Focus turns to deep learning to help social media tackle online abuse

Earlier this week, the lawyer representing Syrian refugee Anas Modamani challenged Facebook on whether the company had the technical capability to detect a specific selfie and prevent it from being spread further.

It all started with an innocent selfie, which was taken by Modamani in 2015 and features him standing next to a smiling German chancellor Angela Merkel:

After the photo went viral, it began appearing alongside statements claiming, according to Gizmodo, that Modamani was a “terror suspect”. Meanwhile, a number of fake news reports on Facebook falsely linked him to terror attacks in Brussels and Berlin.

Facebook defended itself in court against claims that it does too little to counter abusive content on its platform. One of its lawyers claimed:

There are billions of postings each day. You want us to employ a sort of wonder machine to detect each misuse. Such a machine doesn’t exist.

Does such a machine exist?

As Forbes points out, Facebook is a technology company with a heavy investment in deep learning and filtering technologies. It has repeatedly been criticized by free-speech advocates for its aggressive content removal, with these concerns raised by cartoonist Jerm just the latest example. Forbes questions:

How much truth is there that the number of daily posts and limitations of current technology mean that it really is impossible for social media platforms to better enforce their bans on hate speech, harassment and threats of violence?

Let’s explore.

What is deep learning?

Before we begin, if you’re not already familiar with deep learning, it’s branch of machine learning where computers can use algorithms to teach themselves to model abstract ideas. After feeding the computer a learning algorithm, programmers then train it using hundreds of thousands of images or speech samples.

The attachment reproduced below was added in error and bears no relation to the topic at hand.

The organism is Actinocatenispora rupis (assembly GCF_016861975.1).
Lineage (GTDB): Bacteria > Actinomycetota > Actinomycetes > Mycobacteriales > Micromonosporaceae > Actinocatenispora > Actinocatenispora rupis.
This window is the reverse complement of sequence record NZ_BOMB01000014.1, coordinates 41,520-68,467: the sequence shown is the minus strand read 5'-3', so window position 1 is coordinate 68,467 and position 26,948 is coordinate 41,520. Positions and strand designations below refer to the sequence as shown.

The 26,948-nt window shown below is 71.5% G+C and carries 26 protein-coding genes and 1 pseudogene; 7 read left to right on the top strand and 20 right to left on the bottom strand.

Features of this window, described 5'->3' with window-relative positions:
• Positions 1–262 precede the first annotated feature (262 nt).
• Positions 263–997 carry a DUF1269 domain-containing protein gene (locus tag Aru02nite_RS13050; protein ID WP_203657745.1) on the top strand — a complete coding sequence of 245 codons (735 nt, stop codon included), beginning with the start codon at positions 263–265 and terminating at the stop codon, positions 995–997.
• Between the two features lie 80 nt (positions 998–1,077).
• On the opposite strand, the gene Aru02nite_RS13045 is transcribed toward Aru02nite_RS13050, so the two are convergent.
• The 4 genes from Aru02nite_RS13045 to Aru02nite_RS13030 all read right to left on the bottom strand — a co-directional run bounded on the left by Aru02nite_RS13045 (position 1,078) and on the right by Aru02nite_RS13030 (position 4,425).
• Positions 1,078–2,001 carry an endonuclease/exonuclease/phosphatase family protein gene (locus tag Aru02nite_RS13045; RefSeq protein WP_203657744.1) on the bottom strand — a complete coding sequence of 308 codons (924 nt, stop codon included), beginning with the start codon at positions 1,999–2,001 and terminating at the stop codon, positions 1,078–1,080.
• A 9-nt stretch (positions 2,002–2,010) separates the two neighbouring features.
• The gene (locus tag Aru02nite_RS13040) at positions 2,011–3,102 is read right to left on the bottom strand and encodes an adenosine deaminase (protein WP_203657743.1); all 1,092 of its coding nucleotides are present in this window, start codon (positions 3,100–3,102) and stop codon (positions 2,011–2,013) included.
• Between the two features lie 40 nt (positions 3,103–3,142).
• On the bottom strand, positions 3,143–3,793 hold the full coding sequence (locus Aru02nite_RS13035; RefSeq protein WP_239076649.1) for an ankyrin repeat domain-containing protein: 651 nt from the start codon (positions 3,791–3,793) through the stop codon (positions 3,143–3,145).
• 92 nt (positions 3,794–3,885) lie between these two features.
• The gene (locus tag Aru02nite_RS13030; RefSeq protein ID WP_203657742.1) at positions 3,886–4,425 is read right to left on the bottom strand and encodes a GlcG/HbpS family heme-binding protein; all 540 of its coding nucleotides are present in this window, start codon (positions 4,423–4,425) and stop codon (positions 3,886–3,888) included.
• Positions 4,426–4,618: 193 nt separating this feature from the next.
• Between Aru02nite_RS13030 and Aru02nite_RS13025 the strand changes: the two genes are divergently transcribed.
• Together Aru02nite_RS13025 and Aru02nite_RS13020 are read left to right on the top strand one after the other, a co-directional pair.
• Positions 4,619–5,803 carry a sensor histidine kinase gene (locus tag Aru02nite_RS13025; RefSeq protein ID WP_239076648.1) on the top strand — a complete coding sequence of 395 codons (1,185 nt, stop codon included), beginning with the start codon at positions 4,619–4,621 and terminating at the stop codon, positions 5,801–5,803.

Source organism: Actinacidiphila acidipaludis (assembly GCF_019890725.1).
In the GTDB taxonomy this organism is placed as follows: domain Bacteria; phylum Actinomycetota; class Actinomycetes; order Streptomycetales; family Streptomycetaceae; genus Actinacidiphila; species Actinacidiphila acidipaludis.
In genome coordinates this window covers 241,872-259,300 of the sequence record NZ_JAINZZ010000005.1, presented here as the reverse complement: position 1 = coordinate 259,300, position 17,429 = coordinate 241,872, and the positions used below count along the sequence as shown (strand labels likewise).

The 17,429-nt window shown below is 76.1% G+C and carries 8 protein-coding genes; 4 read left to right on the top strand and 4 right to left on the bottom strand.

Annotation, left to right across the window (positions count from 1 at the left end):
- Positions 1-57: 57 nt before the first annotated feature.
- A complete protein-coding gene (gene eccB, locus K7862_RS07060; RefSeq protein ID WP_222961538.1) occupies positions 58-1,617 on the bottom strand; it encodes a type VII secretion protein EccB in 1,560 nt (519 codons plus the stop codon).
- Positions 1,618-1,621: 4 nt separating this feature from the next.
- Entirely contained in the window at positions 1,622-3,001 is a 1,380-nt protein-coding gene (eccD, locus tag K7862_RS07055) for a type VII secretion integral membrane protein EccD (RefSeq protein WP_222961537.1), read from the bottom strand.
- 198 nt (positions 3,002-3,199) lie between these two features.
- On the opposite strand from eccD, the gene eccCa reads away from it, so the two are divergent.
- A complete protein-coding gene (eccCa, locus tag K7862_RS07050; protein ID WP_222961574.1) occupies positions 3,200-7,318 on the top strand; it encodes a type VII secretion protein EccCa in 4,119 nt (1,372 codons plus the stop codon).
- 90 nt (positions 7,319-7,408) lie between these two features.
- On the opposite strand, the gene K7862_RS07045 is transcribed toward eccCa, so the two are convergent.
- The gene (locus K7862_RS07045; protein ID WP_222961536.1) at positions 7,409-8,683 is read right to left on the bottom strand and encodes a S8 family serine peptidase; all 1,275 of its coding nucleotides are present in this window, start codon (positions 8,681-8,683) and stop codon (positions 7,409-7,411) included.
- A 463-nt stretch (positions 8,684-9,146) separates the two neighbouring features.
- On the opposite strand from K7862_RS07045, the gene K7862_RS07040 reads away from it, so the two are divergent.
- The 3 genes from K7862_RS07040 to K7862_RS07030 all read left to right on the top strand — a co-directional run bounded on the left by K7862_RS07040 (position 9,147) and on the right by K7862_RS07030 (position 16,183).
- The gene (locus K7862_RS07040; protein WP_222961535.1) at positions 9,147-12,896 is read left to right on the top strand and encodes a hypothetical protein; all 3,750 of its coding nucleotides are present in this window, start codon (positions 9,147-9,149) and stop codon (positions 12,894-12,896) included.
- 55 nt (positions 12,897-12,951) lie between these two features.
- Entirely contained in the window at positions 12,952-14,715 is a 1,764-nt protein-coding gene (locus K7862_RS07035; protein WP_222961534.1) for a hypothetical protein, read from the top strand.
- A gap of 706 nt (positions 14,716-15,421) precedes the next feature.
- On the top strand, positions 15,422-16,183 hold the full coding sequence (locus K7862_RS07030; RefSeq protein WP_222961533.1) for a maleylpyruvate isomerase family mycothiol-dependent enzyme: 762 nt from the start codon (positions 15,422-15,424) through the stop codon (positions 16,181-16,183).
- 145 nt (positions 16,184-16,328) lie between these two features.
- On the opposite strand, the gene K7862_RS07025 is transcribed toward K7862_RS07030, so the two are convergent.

This interesting Fortune blog post, which also uses the term “deep neural networks” since deep learning has its roots in neural networks, explains how the computer is then allowed to “figure out for itself how to recognize the desired objects, words, or sentence”.

The article also touches on the concepts of supervised and unsupervised learning, noting that most solutions today use supervised learning, where the computer is trained on labelled data. With unsupervised learning, however, it is simply asked to look for recurring patterns in unlabelled data.

Unsupervised learning, it notes, still remains “uncracked”:

Researchers would love to master unsupervised learning one day because then machines could teach themselves about the world from vast stores of data that are unusable today.

Facebook and deep learning

Facebook is not unfamiliar with deep learning. An article posted on its website last June describes its DeepText technology as “a deep learning-based text understanding engine that can understand with near-human accuracy the textual content of several thousands posts per second, spanning more than 20 languages”.

According to an article in Motley Fool, Facebook plans to use this technology to match users with material that will be of interest to them. It reports that this technology will also reportedly:

help match users with advertisers, weed out prohibited content, rank search results and identify trending topics.

It seems that Facebook will soon have some technology ready to detect misuse, though we have yet to see how effective it will be. It does need to be trained and we don’t know if it can learn enough and fast enough to keep with online abuse.

Amazon, Apple, Google, IBM, Microsoft and other technology big hitters also all have their own individual deep learning initiatives. Wouldn’t it be great if they could all pool resources to help fight online harassment?

Maybe they’ll do this under the Partnership on AI program. After all, they do all agree that

… artificial intelligence technologies hold great promise for raising the quality of people’s lives and can be leveraged to help humanity address important global challenges such as climate change, food, inequality, health, and education.

With many eggheads focusing on this being better than one, let’s see if they can get a solution to this growing problem cracked.